2 (59): Matt Forte’ (RB, Tulane) I have a suspicion that East Carolina’s Chris Johnson will get gobbled up by a team like San Diego or Tampa Bay, aka teams looking for part-time RBs with game-changing ability. Unless Chicago takes Forte’ at pick #44, I think he will fall to Indy. If he does, it’s a major coup. Forte’ is a complete stud, and much better than other backs ranked higher than him. He’s a more complete player than Mendenhall and doesn’t have the injury concerns Jonathan Stewart does. Forte’ would add a totally new dimension to the Colts offense, which will be in the top 5 in running the football next year if it sports both Addai and Forte’.
3 (93): John Greco (OT, Toledo) Colts fans expect DE Marcus Howard of Georgia to get drafted here, and he will likely be here at pick #94, but I think the Colts will pass on him to take Greco. The Colts are very big on Greco, and he fits the kind of player Howard Mudd loves to coach. If drafted by Indy, he will likely will play guard his rookie year, challenging Dylan Gandy for the starting spot. With the nagging injuries plaguing RT Ryan Diem of late, and the inconsistent play of Charlie Johnson, Greco is versatile enough to play guard and tackle, if needed. I think the Colts look at Greco as their future RT.
4 (127): Jack Williams (CB, Kent State) According to DraftTek, Marcus Howard is still on the board at this pick. If he is, the Colts will obviously take him with a big grin on their faces. However, in reality he’s likely gone here, which means a player like Jack Williams is perfect. Williams is a proto-typical Cover 2 corner who can contribute immediately on special teams. With Dante Hughes returning and Michael Coe growing into his own, the Colts will have a strong stable of CBs for the first time in a dog’s age.
5 (161): Arman Shields (WR, Richmond) This is actually a very tough pick because I think there are three guys in this area the Colts have targeted, but all three will be gone by the 6th round. C Kory Lichtensteiger, DT Carlton Powell, and LB Jo-Lonn Dunbar will all be there, and each offers something very special. But WR is a need position in this draft, and if a talented prospect like Arman Shields is still sitting there in the 5th round, you take him. I don’t care what Jim Irsay, Bill Polian, or Tony Dungy say. Until I see Marvin Harrison playing like Marvin Harrison, one has to assume he is still hurt. Shields offers speed, quickness, great route running, and good hands. He’ll struggle his rookie year a bit, but eventually he’ll catch on and play some slot receiver.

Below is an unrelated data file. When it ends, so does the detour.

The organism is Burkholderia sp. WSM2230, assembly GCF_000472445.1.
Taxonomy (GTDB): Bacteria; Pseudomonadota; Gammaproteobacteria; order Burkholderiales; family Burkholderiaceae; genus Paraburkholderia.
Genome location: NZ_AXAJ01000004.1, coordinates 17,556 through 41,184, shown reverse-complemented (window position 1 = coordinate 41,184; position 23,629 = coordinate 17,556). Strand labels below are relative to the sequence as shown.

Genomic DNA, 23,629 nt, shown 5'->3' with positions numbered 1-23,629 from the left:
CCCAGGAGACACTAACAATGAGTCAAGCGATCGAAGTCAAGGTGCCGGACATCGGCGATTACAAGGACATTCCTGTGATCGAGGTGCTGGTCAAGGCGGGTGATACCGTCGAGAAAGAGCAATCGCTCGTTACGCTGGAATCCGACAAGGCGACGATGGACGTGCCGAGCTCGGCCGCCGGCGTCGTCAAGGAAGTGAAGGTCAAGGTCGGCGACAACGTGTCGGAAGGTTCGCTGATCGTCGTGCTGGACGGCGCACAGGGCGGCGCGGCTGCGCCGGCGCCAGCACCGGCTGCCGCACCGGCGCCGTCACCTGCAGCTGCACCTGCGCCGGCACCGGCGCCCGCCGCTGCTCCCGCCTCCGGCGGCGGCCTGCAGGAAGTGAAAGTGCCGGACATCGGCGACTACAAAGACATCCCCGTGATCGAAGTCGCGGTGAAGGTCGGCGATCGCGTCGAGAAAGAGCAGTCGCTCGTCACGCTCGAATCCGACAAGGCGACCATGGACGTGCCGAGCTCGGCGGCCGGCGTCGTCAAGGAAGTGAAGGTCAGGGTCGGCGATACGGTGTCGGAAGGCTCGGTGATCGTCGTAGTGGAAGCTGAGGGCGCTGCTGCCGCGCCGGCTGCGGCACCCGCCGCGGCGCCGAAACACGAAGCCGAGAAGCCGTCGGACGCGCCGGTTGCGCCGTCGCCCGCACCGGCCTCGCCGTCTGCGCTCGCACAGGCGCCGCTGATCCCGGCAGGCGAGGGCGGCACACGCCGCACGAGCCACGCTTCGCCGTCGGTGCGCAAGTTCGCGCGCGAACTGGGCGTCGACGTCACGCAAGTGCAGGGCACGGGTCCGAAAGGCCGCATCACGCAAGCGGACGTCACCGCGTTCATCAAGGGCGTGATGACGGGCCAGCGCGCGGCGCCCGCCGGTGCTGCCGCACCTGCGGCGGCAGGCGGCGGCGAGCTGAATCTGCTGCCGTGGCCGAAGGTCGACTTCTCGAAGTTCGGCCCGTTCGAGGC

6 (196): Rudolph Hardie (DE, Howard) This is the first of four 6th round picks for the Colts, and it is here that Indy will target the pass rushers Colts fans are SCREAMING for. It will start with Hardie, who is an excellent rusher at 270 pounds. The reason you pass on Carlton Powell is because Hardie is big enough to play DT and DE in Indy’s defense. The last player the Colts picked from Howard in the 6th round was eventual Pro Bowler Antoine Bethea in 2006, and that worked out pretty well for them.
6 (201): Corey Lynch (S, Appalachia State) I cannot imagine a scenario where Polian and Dungy pass on this kid. Lynch is exactly the kind of special teams demon Dungy has sought since his tenure began in 2002. Lynch can also play both safety positions in a Cover 2. Remember, many players drafted in these late rounds have to be able to play special teams, and boy can Lynch ever play special teams.
6 (202): Mackenzy Bernadeau (OG, Bently) The Colts like this versatile guard who could challenge (along with, potentially, Greco) for the starting OG position. Bernadeau could play multiple line positions, providing a more stable back-up option than Charlie Johnson.
6 (205): Titus Brown (DE, Mississippi State) Titus Brown fits the mold for the kind of pass rushers the Colts are looking for. They want guys who can come in and provide speed off the edge on 3rd and 4th down, and who also play special teams. Brown has the speed to make an impact on special teams, and could develop into a Robert Mathis-type player. He also has the temperament and character to excel in this roll.
7 (236): Joey Haynos (TE, Maryland) The last true position of need is back-up TE, and the 6’7 Haynos can fill Ben Utecht’s old roll minus the fumbling. Haynos is a solid blocker and has excellent body control for someone his size catching the football.
Well, there you have it. I am likely 100% completely wrong about this mock draft. Hell, if I get one player right out of this, just one, I’ll consider myself a genius (yeah, I have low standards for genius). You’ll notice I left off players like QB Kevin O’Connell. Folks, I would be shocked if the Colts took a QB. I know they aren’t happy with Jim Sorgi, but the reality is there aren’t many good QBs in the later rounds of the draft. Maybe they will take someone like O’Connell, and I hope they do. But, a mock draft is a guesstimate of what the team may do, and what they should do.
You’ll also notice that many of these draft picks come from small schools or division IIA schools. This is because Bill Polian and the Colts do not subscribe to the "big school" mentality when it comes to drafting, and considering the Colts are the best sports franchise on the planet, I think that pretty much blows the "big school "theory out of the water. The best players do not come from Ohio State, Nebraska, Michigan, or LSU. Like Polian says, "If you can play, we will find you." I’ve seen far too many busts come from big schools, and too many great players from small schools, to subscribe to the "big school" theory.
So, tell me, how stupid is this mock?